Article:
Author Archives: Heather Kenny

How making lists became this entrepreneur’s brand

The day Saya Hillman got fired from her last full-time job in 2004, she made two lists. One was of all the things she wished she could get paid to do, no matter how ridiculous. The other was a list of names, ones that gave her a “warm and fuzzy” feeling, for the company she decided she would start. And so Mac & Cheese Productions℠ was born — and lists would become a big part of its success.

Saya had always made lists as a way to connect with people. She’d been sending emails to friends for a while, “really random lists of ‘here are things that I have found interesting,’” such as articles, tech gadgets and books. The feedback was great, and Saya realized it could be a great sales tactic for her new business. “I don’t have that used-car salesman, ‘buy me buy me’ feeling,” she says. “I’m just doing what I already love to do.’”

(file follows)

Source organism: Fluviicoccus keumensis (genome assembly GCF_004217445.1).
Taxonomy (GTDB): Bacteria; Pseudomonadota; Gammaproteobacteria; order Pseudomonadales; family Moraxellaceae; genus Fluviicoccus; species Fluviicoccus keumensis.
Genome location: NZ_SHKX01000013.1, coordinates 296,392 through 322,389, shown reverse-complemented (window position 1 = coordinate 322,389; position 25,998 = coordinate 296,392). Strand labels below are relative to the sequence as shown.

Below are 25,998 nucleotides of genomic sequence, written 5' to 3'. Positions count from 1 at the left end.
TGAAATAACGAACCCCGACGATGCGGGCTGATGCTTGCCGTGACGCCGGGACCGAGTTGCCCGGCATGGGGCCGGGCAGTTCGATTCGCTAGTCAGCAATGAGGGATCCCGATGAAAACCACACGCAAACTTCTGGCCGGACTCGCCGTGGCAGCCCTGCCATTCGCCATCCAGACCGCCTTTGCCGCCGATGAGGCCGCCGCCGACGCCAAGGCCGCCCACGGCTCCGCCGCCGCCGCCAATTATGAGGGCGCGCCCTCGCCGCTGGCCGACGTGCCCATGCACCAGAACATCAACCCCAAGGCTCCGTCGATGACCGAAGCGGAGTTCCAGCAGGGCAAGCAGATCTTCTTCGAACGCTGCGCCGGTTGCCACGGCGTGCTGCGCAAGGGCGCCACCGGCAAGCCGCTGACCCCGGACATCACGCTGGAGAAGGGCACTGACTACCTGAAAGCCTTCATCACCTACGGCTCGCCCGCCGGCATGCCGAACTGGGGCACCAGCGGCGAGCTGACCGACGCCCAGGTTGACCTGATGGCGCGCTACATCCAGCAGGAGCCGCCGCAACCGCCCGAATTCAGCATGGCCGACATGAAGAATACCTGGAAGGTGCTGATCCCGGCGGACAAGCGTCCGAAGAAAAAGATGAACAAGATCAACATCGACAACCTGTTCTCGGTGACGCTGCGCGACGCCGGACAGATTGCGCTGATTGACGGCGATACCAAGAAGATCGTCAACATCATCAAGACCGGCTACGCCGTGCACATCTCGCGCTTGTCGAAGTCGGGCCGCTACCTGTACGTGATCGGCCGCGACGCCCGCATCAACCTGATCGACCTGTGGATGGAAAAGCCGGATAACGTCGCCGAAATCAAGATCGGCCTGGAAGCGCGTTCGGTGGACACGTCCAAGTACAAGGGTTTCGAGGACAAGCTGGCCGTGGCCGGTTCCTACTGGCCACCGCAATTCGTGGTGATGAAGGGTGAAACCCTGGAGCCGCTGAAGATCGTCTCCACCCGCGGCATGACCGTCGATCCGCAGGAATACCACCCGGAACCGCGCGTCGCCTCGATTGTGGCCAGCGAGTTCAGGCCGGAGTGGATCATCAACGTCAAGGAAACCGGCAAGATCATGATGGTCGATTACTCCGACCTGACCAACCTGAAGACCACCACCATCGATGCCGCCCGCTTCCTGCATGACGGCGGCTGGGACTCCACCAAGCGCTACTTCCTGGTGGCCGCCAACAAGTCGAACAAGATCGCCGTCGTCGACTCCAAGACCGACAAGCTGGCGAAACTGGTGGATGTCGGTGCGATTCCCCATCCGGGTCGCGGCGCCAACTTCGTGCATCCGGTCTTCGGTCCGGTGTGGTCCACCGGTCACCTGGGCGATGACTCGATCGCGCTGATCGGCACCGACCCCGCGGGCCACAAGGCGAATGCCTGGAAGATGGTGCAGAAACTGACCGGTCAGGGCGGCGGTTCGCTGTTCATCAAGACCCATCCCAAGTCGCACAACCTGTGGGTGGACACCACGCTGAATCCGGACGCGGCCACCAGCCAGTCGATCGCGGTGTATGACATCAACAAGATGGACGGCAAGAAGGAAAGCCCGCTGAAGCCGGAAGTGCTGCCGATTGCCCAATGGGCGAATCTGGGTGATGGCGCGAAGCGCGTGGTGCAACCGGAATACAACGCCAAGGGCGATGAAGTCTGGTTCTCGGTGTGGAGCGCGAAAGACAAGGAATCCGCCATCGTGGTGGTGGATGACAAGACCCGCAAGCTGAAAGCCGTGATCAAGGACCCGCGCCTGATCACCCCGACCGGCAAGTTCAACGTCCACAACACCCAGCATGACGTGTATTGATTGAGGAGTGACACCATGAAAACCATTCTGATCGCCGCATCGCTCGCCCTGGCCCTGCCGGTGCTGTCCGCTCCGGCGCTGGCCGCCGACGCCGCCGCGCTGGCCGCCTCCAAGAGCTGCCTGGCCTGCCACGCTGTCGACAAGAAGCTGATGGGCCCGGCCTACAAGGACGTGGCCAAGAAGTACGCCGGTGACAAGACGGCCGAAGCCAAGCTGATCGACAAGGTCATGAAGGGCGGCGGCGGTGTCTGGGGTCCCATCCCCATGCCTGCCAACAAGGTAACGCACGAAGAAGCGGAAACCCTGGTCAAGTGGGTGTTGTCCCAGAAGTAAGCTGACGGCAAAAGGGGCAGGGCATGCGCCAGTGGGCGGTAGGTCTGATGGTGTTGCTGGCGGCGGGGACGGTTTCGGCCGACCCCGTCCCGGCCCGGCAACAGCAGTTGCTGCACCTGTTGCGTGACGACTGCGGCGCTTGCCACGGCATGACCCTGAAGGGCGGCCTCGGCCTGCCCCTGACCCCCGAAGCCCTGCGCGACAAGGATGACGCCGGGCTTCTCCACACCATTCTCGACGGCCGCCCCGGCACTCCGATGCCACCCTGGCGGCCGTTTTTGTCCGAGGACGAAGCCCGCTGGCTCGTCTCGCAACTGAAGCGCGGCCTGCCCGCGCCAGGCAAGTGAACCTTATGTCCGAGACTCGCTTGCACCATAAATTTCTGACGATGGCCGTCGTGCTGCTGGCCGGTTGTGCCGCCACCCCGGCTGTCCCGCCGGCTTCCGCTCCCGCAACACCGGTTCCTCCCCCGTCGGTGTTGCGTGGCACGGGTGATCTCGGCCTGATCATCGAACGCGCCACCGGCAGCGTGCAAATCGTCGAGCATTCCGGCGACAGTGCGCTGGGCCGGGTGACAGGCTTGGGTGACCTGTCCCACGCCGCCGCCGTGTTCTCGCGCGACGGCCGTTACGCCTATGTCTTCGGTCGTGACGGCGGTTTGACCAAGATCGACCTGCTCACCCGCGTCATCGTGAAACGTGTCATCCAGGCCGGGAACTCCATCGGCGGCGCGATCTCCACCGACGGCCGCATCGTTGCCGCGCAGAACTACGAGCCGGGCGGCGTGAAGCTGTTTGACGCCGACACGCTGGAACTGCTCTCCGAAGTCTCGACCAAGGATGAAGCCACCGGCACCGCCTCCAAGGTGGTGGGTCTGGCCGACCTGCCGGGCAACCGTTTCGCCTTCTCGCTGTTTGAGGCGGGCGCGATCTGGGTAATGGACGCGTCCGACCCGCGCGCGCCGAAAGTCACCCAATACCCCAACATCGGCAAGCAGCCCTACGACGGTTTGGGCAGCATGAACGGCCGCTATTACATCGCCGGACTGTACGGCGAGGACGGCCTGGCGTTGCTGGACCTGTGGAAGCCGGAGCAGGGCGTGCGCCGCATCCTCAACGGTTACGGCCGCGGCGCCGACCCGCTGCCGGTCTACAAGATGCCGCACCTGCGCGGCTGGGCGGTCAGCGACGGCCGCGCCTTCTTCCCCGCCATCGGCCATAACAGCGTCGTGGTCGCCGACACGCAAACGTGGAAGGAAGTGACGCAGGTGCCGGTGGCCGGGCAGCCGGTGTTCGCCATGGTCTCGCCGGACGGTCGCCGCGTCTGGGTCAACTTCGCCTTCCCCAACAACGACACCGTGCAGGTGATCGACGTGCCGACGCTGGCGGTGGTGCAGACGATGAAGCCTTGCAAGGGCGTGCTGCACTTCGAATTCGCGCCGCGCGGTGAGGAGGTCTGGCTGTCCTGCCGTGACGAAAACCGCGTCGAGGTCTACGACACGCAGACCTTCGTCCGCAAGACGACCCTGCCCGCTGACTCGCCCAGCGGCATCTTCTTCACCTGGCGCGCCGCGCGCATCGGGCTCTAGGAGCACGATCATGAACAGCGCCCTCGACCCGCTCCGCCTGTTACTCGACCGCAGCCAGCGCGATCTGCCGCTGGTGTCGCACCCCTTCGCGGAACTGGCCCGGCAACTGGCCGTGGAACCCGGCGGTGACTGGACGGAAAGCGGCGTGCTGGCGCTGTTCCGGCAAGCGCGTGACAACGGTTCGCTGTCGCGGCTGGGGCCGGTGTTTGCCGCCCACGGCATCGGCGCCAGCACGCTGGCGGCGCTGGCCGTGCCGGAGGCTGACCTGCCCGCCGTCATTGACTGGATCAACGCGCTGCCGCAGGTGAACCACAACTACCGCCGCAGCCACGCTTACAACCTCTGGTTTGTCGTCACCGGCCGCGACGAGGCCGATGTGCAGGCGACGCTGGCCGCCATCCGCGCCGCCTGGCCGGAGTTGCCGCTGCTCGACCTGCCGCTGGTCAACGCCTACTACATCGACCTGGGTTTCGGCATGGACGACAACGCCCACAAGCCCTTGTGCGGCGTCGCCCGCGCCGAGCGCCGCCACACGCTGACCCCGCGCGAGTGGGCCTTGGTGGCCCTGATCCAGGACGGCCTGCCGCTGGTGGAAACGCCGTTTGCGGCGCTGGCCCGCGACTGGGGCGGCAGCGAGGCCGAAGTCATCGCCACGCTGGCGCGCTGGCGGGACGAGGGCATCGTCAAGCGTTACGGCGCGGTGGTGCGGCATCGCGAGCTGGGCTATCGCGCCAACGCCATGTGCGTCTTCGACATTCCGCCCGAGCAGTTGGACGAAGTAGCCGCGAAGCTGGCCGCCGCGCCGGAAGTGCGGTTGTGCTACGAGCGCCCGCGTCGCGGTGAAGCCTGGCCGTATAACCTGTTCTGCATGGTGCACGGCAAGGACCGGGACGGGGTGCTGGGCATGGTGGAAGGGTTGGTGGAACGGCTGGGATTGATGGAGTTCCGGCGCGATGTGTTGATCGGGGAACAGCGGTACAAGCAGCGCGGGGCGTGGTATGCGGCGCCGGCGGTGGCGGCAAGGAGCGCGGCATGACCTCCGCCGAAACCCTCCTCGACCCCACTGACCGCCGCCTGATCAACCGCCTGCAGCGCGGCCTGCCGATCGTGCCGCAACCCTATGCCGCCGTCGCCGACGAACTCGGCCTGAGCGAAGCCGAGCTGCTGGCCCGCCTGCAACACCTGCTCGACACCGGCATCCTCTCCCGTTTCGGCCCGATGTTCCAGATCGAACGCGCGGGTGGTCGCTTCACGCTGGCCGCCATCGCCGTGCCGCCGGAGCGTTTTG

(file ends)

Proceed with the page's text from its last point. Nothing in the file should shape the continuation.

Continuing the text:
Today Mac & Cheese Productions℠ offers a wide range of resources, events and content designed to connect people and help them live aLife of Yes℠, a concept Saya created and defines as “making life easy and more fulfilling.” Her lists — which she sends out in newsletters and posts on her website — continue to serve as a gateway to attract more “Cheese-Its,” as she calls her followers.

While some lists are humorous and lighthearted, like Saya’s boyfriend criteria, she also offers practical ones — including her popularservice provider list. Even that one abides by Saya’s community-minded credo: She only includes providers who she has worked with directly or have been recommended by someone she knows and trusts.

Saya shared some tips on how lists can help attract attention to a website, and why they’re so integral to her brand.